Last May in D.C., I attended the Washington Post Live’s Future of Food conference. Throughout the day, an impressive series of speakers took the stage, most notably The Prince of Wales, a vocal advocate of organic farming. At lunch, I sat next to an eloquent young woman who was expounding on organic farming in a calm but firm way. She turned out to be Maya Rodale, the communications director of the internationally renowned Rodale Institute in Pennsylvania, herself a part of the fourth generation of Rodales who have loudly championed organic farming over the last century. I tend to prioritize buying local and seasonal over organic, but I found her arguments for buying organic pretty convincing. I also love the fact that her other job is writing romance novels, the latest of which, A Tale of Two Lovers, looks mighty steamy. I’m hoping I’ll get a chance to read it when I go to the beach later this month! Below are Maya’s answers to some questions I asked her about organics.
Lucid Food: You have a strong opinion about eating organic food. Please elaborate.
Maya Rodale: My great-grandfather popularized the term organic as it pertains to agriculture, and kicked off the organic movement in America. It’s my family legacy to passionately and rationally promote organic food and farming. But it’s not just blind obedience to the cause: I’ve eaten cheetos, drank coca cola, and I liked it! But I’ve also done the reading and research and I am convinced that organic is the healthiest option for people and the planet. Unless I’m traveling and it’s impossible, I live and eat organically. I’m so happy to report it’s getting easier and more affordable every day.
LF: Do you prioritize organic food over locally grown food, or do they both have equal importance?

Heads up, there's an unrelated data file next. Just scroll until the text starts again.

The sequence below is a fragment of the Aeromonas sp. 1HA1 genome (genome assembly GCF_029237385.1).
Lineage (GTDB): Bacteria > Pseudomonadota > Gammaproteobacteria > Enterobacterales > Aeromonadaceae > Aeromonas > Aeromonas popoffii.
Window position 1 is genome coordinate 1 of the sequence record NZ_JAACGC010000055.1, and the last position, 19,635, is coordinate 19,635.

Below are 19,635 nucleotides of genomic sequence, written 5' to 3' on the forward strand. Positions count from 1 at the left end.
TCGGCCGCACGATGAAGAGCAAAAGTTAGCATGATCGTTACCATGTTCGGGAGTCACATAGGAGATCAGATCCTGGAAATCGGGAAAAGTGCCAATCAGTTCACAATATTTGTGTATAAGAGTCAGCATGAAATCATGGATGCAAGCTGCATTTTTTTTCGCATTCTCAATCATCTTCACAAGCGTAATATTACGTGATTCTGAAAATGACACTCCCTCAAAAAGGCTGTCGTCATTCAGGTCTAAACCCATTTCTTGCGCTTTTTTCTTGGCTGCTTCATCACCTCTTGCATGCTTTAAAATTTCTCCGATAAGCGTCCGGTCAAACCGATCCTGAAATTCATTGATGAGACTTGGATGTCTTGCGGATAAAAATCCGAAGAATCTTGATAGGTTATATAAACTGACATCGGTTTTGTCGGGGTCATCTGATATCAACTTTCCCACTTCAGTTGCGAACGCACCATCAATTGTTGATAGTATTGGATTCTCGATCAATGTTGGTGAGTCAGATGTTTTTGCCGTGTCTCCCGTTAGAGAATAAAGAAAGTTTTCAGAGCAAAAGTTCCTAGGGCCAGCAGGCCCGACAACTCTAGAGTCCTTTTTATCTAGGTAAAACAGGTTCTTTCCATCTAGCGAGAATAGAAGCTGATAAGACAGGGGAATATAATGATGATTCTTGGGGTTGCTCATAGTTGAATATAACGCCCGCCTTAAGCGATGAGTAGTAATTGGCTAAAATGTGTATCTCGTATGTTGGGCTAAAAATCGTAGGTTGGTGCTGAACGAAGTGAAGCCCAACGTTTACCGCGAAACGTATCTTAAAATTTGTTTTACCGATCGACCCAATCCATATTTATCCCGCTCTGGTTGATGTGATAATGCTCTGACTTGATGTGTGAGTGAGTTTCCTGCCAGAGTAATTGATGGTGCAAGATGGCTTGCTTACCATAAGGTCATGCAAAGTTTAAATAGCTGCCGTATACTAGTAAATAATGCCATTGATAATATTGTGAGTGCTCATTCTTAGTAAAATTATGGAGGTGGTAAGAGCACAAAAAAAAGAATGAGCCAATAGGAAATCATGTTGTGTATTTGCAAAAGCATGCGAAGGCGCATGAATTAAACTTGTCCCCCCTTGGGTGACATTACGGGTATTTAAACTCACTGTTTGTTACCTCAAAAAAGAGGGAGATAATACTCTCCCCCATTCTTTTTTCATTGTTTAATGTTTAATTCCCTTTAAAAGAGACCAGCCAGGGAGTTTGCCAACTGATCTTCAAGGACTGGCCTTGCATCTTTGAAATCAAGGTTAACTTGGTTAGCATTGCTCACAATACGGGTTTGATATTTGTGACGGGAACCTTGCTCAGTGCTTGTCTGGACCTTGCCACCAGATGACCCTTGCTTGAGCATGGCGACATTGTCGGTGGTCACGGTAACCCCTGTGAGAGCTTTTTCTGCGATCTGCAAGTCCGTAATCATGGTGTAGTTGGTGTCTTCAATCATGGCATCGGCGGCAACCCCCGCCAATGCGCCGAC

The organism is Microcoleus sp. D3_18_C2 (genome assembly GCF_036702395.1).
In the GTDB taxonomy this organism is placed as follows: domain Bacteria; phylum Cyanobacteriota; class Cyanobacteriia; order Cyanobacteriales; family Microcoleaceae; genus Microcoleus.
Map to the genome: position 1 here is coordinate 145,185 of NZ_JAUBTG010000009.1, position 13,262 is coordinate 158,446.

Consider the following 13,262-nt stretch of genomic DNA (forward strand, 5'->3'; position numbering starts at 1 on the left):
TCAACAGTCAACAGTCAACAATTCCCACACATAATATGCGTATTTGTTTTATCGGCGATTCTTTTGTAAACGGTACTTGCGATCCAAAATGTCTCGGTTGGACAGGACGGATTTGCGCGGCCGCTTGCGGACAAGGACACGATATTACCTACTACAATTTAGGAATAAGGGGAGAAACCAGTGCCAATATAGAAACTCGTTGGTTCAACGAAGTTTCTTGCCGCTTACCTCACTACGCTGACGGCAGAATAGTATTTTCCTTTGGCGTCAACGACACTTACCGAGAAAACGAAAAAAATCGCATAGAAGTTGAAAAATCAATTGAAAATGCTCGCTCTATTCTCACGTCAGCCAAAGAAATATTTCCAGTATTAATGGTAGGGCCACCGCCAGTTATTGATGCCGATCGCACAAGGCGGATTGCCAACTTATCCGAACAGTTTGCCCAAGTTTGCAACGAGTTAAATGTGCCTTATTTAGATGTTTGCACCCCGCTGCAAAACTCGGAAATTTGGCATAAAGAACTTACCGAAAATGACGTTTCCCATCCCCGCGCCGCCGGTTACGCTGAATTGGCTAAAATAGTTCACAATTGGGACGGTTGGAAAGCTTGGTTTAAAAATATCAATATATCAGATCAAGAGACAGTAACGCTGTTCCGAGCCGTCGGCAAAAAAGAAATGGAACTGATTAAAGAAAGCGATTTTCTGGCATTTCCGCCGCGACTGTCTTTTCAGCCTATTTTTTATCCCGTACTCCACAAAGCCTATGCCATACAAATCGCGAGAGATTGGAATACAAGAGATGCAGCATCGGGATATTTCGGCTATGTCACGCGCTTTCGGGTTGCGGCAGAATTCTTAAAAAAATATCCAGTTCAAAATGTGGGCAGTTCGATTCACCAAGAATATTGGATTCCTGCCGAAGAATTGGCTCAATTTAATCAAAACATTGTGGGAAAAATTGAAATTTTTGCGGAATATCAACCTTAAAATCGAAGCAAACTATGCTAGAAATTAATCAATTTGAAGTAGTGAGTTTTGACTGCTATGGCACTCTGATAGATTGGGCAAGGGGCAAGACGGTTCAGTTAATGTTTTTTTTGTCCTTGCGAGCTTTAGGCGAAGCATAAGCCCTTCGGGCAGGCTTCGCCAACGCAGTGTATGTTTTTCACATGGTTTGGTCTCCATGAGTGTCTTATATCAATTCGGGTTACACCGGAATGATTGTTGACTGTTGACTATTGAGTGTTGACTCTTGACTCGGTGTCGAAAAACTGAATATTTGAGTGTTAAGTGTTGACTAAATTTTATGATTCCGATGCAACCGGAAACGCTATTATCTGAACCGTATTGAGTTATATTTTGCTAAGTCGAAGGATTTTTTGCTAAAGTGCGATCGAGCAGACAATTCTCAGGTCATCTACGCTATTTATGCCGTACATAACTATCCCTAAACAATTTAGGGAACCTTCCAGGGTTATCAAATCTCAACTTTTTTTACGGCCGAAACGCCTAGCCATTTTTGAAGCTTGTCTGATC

MR: Everything is local somewhere, but only organic guarantees that chemicals are kept out. I love fresh produce, I love farmers, I love knowing the person that grew my food. But local does not always equal organic; in fact, local can be putting chemicals in your own backyard! Given the choice, I want food that is free of toxic chemicals. I want to support farmers that keep these chemicals out of our soil, air and our water–no matter where their farm is located.
LF: How do you respond to the criticism that organic food is too expensive for most consumers? What about the accusation that aspiring to eat organic is elitist?
MR: I’m not sure that it is more expensive. The prices are in part determined by things like government subsidies to artificially keep conventional food prices low, so you may not pay at the grocery store but you’ll pay in taxes. Organic depends on more labor–JOBS!–so you’ll see that reflected in the price. Or it comes down to foods that make you sick, or foods that make you healthy. Would you rather pay a farmer or a doctor?
When it comes to cooking, food can be an fancy or plain; it depends on the chef. I grew up eating traditional American comfort food–mac n’ cheese, meat and potatoes, etc–it just happened to be made with organic ingredients.